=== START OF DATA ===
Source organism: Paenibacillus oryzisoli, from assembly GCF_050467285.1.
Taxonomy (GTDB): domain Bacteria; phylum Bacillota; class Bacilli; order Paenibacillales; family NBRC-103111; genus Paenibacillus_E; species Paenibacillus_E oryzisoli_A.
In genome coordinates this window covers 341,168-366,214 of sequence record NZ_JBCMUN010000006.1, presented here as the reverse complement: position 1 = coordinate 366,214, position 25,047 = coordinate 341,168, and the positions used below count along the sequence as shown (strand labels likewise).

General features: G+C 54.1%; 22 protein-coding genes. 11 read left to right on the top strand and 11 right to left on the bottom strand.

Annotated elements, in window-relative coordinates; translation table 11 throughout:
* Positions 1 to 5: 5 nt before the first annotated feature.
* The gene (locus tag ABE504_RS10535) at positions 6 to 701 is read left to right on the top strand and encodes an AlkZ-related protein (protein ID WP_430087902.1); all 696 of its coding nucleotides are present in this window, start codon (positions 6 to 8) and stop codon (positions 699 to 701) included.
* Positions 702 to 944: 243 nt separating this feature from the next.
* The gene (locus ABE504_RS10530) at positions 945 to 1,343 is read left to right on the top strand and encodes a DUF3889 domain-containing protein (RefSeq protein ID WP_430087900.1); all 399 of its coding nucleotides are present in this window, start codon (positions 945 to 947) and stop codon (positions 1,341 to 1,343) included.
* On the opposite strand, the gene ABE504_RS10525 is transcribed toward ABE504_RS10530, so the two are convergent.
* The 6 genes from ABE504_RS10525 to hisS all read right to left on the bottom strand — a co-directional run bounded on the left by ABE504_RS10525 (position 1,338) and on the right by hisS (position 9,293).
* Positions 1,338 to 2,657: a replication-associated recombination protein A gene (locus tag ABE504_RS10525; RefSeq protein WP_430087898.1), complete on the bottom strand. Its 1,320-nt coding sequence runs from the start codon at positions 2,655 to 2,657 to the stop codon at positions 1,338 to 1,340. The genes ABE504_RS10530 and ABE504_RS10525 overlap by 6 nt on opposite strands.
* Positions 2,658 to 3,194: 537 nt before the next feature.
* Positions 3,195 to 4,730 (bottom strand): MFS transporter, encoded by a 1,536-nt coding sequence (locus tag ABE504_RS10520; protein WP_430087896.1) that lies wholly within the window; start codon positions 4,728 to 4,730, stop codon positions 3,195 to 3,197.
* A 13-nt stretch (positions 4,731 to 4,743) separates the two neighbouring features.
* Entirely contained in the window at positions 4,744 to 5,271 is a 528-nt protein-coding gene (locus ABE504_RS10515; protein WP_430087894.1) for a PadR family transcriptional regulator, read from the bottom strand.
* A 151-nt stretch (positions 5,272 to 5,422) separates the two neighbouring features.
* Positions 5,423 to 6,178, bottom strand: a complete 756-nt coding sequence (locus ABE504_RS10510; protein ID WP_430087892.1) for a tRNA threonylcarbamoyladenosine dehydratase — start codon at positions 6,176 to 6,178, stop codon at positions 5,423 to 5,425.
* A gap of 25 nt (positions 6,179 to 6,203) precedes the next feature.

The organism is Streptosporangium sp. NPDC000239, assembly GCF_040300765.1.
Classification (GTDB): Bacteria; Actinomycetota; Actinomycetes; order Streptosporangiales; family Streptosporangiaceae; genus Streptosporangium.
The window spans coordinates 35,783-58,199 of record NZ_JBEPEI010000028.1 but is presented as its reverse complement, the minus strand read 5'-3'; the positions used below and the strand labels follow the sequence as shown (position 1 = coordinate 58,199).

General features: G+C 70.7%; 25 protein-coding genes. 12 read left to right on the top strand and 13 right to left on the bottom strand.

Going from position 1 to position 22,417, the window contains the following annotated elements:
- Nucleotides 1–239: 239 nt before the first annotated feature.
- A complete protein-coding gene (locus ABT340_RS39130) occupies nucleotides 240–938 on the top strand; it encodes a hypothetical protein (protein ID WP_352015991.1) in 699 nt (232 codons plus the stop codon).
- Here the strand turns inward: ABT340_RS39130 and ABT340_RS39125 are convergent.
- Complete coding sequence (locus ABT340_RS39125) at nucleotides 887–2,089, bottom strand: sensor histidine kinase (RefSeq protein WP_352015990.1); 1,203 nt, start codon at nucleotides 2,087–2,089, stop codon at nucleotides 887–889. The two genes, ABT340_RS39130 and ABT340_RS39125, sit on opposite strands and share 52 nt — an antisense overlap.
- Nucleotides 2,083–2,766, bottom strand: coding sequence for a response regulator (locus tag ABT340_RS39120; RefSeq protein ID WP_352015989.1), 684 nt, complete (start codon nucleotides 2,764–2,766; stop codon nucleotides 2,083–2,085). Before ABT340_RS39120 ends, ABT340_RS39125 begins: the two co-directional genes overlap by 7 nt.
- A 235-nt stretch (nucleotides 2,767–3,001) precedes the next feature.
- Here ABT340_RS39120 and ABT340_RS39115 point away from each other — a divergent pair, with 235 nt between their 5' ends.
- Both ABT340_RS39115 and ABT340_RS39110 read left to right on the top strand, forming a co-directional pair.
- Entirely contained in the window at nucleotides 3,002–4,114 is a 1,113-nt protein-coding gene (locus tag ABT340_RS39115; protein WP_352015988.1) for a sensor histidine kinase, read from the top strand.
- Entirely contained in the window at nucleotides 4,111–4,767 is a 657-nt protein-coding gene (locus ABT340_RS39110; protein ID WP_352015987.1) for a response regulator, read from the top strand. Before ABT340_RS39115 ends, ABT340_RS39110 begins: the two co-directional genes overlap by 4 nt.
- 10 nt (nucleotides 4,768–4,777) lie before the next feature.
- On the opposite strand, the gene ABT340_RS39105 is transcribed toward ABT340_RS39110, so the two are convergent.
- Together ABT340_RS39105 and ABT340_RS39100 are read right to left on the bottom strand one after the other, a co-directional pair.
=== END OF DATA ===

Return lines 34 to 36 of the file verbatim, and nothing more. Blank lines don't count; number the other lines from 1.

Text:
- Entirely contained in the window at nucleotides 4,111–4,767 is a 657-nt protein-coding gene (locus ABT340_RS39110; protein ID WP_352015987.1) for a response regulator, read from the top strand. Before ABT340_RS39115 ends, ABT340_RS39110 begins: the two co-directional genes overlap by 4 nt.
- 10 nt (nucleotides 4,768–4,777) lie before the next feature.
- On the opposite strand, the gene ABT340_RS39105 is transcribed toward ABT340_RS39110, so the two are convergent.